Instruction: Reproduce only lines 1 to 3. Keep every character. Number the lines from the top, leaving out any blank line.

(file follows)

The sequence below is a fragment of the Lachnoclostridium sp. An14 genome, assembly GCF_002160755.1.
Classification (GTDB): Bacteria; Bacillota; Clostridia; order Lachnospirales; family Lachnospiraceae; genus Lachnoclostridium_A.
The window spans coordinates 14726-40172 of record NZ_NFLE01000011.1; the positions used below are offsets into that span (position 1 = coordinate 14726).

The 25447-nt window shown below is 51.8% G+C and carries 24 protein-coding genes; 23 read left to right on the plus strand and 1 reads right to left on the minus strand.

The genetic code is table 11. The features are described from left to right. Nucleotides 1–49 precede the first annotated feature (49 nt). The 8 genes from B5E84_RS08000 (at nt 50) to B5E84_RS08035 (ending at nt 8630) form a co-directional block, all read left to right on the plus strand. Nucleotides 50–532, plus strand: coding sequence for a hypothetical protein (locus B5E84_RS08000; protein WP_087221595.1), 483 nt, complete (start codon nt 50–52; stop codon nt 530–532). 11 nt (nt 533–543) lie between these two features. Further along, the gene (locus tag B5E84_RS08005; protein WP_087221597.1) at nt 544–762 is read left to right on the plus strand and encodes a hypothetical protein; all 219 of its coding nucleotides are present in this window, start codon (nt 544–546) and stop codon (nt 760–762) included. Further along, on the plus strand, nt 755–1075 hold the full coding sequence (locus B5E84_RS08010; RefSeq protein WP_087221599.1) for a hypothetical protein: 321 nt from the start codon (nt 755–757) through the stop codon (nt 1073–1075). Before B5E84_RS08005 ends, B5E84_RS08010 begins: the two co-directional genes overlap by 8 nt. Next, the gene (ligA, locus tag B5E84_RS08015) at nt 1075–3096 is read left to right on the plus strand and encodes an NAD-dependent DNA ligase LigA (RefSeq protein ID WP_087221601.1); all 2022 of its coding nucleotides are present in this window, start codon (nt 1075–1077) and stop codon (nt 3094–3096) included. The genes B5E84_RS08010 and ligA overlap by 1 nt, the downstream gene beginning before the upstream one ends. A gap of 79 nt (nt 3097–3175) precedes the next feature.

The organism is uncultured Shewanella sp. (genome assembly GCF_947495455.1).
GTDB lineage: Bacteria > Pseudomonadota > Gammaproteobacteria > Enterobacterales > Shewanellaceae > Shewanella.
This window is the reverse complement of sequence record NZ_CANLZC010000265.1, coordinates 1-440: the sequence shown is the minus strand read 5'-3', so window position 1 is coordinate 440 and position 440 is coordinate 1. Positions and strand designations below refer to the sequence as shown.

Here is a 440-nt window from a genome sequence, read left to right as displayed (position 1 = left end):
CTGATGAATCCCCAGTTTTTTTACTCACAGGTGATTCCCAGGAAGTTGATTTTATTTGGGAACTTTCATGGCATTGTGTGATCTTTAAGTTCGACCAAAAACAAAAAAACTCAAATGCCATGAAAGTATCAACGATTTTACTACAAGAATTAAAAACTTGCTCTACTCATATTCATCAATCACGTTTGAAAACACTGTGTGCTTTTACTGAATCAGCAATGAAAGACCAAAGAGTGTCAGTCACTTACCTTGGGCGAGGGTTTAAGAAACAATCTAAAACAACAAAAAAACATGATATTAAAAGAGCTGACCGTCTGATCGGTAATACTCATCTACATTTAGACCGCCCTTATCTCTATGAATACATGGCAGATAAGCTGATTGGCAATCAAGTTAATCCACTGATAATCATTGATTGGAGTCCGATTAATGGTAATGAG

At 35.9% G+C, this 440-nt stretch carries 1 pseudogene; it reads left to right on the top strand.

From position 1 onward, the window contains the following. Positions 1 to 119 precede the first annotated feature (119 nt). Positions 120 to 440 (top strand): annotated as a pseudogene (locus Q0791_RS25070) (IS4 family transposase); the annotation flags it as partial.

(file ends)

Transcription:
The sequence below is a fragment of the Lachnoclostridium sp. An14 genome, assembly GCF_002160755.1.
Classification (GTDB): Bacteria; Bacillota; Clostridia; order Lachnospirales; family Lachnospiraceae; genus Lachnoclostridium_A.
The window spans coordinates 14726-40172 of record NZ_NFLE01000011.1; the positions used below are offsets into that span (position 1 = coordinate 14726).